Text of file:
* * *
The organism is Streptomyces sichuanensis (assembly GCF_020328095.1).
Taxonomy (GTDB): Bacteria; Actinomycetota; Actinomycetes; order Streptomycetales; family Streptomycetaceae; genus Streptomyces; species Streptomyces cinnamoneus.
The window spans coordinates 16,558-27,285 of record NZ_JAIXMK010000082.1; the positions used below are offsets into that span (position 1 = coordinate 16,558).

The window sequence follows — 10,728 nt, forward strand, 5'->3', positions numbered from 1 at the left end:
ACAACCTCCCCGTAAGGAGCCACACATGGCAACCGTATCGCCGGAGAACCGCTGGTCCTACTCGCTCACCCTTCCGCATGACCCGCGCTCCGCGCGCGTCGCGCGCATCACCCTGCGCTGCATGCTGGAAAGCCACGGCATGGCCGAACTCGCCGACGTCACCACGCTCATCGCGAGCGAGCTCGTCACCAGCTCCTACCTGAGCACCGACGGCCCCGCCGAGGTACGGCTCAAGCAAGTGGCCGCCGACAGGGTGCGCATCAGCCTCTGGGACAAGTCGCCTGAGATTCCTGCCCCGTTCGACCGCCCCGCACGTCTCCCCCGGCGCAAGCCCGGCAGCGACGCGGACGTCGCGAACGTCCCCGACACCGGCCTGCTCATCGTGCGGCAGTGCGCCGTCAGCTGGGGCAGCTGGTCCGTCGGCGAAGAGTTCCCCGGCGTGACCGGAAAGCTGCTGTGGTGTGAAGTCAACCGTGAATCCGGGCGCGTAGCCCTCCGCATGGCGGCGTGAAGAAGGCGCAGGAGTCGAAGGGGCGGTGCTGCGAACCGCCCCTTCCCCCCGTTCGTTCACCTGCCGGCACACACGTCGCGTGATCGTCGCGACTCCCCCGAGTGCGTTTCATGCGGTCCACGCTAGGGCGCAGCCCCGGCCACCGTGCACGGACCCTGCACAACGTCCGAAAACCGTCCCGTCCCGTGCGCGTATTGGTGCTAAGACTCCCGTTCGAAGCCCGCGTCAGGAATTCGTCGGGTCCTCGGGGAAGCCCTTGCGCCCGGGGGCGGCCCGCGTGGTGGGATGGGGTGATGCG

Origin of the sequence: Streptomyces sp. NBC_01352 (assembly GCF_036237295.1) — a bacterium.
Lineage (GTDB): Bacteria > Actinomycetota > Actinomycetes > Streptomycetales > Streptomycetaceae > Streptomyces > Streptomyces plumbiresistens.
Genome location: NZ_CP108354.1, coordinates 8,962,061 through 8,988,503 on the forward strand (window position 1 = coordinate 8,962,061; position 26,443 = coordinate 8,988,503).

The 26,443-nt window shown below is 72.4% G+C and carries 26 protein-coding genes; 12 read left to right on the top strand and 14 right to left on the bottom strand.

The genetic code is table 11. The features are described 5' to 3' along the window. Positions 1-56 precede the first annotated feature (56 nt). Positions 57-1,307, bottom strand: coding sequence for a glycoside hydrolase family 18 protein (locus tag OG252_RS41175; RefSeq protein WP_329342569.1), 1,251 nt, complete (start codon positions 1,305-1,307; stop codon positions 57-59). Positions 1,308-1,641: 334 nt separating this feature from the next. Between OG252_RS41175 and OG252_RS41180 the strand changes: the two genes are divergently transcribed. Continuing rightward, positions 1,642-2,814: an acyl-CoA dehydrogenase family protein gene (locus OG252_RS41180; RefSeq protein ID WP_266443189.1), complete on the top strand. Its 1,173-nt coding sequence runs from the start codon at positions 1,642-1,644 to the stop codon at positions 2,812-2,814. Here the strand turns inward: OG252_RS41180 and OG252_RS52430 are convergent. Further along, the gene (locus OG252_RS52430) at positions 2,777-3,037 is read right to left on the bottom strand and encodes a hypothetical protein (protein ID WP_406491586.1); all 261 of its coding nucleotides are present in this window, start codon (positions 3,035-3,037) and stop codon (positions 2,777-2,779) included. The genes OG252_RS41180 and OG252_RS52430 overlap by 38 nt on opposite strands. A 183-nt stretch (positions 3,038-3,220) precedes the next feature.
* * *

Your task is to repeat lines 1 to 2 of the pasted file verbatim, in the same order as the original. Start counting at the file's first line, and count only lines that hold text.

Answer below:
The organism is Streptomyces sichuanensis (assembly GCF_020328095.1).
Taxonomy (GTDB): Bacteria; Actinomycetota; Actinomycetes; order Streptomycetales; family Streptomycetaceae; genus Streptomyces; species Streptomyces cinnamoneus.